Attended Navy Test Pilot School and served as a test pilot for several types of Naval aircraft.
Selected by NASA in 1963 as apart of its third group of astronauts. Bean served on the backup crews for Gemini 10 and Apollo 9 and was later selected to be the lunar module pilot for Apollo 12.
Shortly after the Apollo 12 liftoff, the Saturn V booster was struck by lightning twice which turned off the spacecraft’s fuel cells. A quick-thinking ground controller asked the crew to throw an obscure switch, and Bean â with his legendary attention to detail â knew where the switch was located and quickly brought the fuel cells back on line.
On November 19, 1969, Bean, with Navy Capt. Pete Conrad â commander of the mission â made a pinpoint landing in the moon’s Ocean of Storms, only a few hundred feet from the Surveyor III probe. Bean and Conrad made two moonwalks, spending a total of almost eight hours walking on the lunar surface. The pair deployed a number of lunar surface experiments, and installed the first nuclear power generator station on the moon.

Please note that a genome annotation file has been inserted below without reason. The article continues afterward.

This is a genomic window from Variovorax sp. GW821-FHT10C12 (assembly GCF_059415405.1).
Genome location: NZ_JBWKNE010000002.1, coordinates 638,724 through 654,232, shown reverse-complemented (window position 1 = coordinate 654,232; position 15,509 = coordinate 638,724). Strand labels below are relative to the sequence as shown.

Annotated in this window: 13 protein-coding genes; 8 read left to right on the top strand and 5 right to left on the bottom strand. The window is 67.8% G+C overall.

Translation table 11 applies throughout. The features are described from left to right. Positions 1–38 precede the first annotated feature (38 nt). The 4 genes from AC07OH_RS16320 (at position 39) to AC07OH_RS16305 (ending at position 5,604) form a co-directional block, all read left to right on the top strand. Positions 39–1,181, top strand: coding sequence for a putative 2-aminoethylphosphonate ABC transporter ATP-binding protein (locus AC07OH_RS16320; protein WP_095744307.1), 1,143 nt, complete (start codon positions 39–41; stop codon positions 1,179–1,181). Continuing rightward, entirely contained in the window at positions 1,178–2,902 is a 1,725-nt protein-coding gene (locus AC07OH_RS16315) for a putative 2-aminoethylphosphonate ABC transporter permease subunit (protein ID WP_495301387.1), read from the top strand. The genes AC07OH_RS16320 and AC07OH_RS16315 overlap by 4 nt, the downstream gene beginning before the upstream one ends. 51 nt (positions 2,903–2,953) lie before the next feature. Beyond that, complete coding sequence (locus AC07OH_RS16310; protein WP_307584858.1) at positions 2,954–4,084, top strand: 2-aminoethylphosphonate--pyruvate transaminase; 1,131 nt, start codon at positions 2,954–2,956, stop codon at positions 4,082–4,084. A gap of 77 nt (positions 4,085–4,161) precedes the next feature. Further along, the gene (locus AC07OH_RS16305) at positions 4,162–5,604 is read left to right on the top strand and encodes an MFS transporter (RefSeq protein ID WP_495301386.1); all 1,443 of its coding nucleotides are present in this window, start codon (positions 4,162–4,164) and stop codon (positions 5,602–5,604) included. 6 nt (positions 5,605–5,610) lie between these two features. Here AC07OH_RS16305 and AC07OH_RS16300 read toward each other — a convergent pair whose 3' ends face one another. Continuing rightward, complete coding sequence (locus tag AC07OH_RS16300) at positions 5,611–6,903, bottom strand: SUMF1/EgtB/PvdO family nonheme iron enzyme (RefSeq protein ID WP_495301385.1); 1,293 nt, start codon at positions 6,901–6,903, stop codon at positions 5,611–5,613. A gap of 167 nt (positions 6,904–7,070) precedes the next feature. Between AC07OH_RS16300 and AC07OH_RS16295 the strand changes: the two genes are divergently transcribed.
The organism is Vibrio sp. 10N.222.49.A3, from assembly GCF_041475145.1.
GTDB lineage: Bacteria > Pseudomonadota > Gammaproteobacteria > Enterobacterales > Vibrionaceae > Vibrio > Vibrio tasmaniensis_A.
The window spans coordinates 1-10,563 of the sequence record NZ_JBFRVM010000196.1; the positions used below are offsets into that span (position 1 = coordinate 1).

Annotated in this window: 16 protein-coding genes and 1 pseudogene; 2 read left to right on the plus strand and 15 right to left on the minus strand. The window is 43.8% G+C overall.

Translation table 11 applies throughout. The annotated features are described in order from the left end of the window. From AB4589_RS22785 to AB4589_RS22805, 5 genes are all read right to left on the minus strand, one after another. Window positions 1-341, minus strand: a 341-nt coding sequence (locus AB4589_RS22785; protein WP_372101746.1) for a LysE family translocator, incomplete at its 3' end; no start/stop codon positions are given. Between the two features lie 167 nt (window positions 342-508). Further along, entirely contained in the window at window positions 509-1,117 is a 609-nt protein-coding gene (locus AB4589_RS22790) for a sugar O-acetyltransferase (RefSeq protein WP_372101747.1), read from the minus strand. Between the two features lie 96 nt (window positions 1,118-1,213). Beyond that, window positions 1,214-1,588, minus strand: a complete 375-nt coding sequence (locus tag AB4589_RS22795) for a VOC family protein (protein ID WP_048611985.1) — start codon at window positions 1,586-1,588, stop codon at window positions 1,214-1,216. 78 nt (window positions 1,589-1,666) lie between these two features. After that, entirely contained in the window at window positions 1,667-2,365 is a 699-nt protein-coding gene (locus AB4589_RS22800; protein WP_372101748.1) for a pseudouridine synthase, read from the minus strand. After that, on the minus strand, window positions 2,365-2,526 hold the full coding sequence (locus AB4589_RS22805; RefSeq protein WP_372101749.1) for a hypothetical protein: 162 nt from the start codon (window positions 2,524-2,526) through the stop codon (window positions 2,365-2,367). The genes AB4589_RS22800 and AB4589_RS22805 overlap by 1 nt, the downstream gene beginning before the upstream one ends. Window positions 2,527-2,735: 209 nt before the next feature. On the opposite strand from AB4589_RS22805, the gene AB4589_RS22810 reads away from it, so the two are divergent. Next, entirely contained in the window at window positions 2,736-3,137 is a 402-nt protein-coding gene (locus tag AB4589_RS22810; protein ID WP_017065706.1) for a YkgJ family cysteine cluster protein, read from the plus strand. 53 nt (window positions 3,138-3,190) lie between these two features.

In 1973, Bean returned to space as commander of Skylab 3- the second manned mission to the United States’ first space station.
Retiring from the Navy in 1973, he stayed on with NASA as the head of the Astronaut Candidate Operations and Training Group. Not long after the first launch of the space shuttle in 1981, Bean resigned from NASA to devote himself to painting.
His works incorporate tiny flecks of lunar soil that were embedded in patches from his lunar space suit, and Bean has used a lunar overshoe to leave distinctive patterns in his paintings. His artwork has been widely published and displayed in museums and art galleries around the world.
Bean has flown 27 types of aircraft, civilian and military, and logged more than 7,000 hours of flight time, including 4,890 hours in jet aircraft. In his two space flights, Bean logged 1,671 hours, 45 minutes in space, including more than 10 hours of time in EVAs.